This Sunday Gravy Studios & Gallery and The Art Department Workshop are hosting a walking photography tour of Kensington. Led by Gravy Studio’s September featured artists Mashiul Chowdhury and Joelito Gamalinda, the group will stop to discuss the decaying urban elements that inform two artists’ work while scanning the rough-hewn landscape for conversation and photographic inspiration.
“We are looking for any wall, sign post, newspaper box, rusted car, or signage that we can see the layers from age and actual change of industry throughout the years,” says Katie Tackman, co-conspirator of Gravy Studios. “Mashiul and Joselito will be showing people how they compose an image and what they look for. I think we will get a wide range of photos from the walk because each person will create their own little vignettes.”
Using an old Philadelphia atlas from 1904 of the 18th, 19th, & 31st Wards, Tackman and the Gravy team will attempt to give their guests a sense of what the neighborhood’s built environment was like a century ago. With Kensington on the cusp of renewal, the tour is as much of a photo hunt as it is an informal history lesson and discussion about the possible future. “A lot of these warehouses have a long history that tell the story of who lived and worked here when it was a thriving area,” says Tackman. “Hopefully the tour will show people how Kensington is going through a kind of revival with all the new businesses emerging.”
The building that houses Gravy Studios & Gallery holds a unique history of it’s own. Originally Columbia Works, a manufacturer of power looms and school desks, the warehouse at 155 Cecil B. Moore Avenue was also occupied by Eagle Bolt Works, a leather tooling business, and at one point a paper box factory. “The original owner’s name, W.P Uhlinger, is still on the outside of the building,” says Tackman.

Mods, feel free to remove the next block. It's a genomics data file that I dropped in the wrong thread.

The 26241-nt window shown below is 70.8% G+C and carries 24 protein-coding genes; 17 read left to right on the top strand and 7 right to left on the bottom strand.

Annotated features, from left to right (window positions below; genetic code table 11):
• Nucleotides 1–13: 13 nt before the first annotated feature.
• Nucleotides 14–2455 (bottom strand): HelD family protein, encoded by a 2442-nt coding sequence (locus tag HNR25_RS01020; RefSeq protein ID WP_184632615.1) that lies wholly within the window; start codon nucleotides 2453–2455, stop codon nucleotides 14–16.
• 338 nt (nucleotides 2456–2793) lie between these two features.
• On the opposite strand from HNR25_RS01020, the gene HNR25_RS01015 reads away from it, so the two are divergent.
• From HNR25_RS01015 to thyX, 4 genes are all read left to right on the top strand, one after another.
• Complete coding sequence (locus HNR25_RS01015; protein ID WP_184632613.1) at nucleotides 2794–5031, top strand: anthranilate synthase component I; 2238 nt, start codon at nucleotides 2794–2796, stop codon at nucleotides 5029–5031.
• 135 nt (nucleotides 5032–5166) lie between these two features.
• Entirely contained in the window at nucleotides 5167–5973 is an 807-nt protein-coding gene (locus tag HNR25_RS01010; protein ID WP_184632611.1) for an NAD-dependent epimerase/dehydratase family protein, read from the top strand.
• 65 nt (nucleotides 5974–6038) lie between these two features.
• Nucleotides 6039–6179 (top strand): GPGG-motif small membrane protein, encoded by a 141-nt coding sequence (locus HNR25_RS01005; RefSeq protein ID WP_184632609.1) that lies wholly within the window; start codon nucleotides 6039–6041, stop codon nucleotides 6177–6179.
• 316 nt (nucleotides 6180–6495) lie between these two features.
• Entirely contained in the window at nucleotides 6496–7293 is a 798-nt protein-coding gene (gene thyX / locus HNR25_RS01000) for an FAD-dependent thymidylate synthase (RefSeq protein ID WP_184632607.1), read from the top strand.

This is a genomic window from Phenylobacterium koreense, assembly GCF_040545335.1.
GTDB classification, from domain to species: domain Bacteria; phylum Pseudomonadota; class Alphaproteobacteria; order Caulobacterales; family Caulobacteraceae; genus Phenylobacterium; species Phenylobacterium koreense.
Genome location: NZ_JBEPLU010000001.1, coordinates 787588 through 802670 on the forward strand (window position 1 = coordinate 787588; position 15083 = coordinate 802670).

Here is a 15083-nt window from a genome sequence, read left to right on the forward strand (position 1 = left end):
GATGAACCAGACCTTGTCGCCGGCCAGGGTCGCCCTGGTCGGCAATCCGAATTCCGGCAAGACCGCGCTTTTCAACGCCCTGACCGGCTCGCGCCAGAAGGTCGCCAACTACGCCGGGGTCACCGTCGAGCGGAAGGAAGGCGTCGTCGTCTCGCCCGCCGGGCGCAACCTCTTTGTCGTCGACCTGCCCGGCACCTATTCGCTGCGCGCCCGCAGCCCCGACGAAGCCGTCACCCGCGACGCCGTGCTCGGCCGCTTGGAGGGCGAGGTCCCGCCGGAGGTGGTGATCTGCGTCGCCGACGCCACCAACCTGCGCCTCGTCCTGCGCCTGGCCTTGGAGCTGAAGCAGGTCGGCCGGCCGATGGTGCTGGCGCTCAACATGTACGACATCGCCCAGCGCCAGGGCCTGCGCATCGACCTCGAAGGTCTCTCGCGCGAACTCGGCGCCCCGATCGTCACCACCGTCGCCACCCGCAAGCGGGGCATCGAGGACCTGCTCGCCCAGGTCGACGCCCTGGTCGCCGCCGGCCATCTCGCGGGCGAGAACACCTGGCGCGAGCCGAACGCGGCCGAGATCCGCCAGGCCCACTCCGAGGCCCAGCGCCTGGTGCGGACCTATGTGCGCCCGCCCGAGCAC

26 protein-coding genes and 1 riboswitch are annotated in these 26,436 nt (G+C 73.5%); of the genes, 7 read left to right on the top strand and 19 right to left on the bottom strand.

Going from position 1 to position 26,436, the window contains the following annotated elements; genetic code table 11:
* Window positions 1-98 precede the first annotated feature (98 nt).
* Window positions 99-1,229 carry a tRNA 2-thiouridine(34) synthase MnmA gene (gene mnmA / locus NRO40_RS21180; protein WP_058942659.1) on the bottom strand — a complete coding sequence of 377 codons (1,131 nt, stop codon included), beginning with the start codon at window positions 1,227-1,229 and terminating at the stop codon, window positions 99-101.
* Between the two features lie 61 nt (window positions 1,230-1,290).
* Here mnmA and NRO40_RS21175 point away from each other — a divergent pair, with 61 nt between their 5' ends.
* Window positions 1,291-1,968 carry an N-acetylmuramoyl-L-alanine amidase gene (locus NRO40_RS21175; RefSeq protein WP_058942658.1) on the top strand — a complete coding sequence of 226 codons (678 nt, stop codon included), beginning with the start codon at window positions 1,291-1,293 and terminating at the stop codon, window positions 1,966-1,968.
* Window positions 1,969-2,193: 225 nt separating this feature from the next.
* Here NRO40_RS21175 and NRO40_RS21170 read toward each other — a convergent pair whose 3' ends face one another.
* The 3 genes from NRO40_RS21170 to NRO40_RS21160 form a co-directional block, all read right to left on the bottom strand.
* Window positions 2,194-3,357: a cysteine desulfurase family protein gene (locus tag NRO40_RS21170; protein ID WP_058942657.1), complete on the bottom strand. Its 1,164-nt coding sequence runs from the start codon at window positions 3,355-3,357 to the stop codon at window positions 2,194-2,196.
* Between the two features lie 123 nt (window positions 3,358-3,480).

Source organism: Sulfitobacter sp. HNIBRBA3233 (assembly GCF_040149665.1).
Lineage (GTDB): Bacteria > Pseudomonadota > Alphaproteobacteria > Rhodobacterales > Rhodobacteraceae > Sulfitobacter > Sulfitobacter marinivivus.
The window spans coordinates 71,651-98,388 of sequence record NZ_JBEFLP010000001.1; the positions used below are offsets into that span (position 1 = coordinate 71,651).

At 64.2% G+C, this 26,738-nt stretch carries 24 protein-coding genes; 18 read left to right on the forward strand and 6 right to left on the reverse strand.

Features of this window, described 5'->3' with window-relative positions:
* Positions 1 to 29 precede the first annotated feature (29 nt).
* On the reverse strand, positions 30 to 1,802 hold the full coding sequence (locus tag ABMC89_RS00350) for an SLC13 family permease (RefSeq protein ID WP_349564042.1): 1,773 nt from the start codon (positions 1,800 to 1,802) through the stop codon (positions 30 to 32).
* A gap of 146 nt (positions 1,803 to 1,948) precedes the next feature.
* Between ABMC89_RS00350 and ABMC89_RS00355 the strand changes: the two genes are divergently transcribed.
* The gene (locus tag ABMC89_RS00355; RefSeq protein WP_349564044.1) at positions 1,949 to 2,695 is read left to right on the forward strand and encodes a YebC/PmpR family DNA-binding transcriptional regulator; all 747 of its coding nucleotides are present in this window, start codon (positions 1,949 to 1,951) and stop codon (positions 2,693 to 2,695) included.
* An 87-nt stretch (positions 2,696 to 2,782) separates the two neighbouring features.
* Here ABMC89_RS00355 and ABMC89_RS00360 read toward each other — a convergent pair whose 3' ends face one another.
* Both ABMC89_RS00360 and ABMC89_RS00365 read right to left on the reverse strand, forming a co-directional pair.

Tackman, Emma Stern, and Benjamin Riley, all Drexel photography program grads, founded Gravy Studios in 2011. Motivated by a desire to both build a community and share other ideas with other photographers, they set out to create a space for the up and coming to show their work. “While we love going to the few photo galleries that do exist in city, we felt a disconnect between where we were at as photographers and the ability to experiment with different shooting and printing techniques,” explains Tackman.
The studio has space to work and shoot, along with a gallery devoted to a monthly rotation of exhibitions. More like a laid back collective than a profit-driven gallery, Gravy strives to be a place where artists can be themselves and anyone off the street can come into a gallery showing and feel at home. “We work with our artists collaboratively to curate and install the show. This is a way that we keep the artists in charge of their viewpoint and how they want to portray themselves,” says Tackman. “We also want our shows to feel accessible to everyone. Easy and a kind of casual vibe.”
This summer Gravy hosted a month long love letter to the New Jersey Pine Barrens featuring photography by Kaitlin Mosley and Sarah Puleo and screenings of David Kessler’s haunting nature film project, “The Pine Barrens,” with a live soundtrack performance by The Ruins of Friendship Orchestra in their backyard. The show proved to be both a curatorial and community-building success.
With the addition of new members Albert Yee, Eric Ashleigh, and Eric Zrinsky and a steady line up of monthly shows in the works, the small collective behind Gravy is beginning to blossom. “Working collaboratively is one of the best things about Philly art scene because it always ends up creating amazing projects and events,” says Tackman. “We hope to do more events like The Pine Barrens and the Kensington Photo Walk to get a dialogue going about the work that we show and interact more with the community.”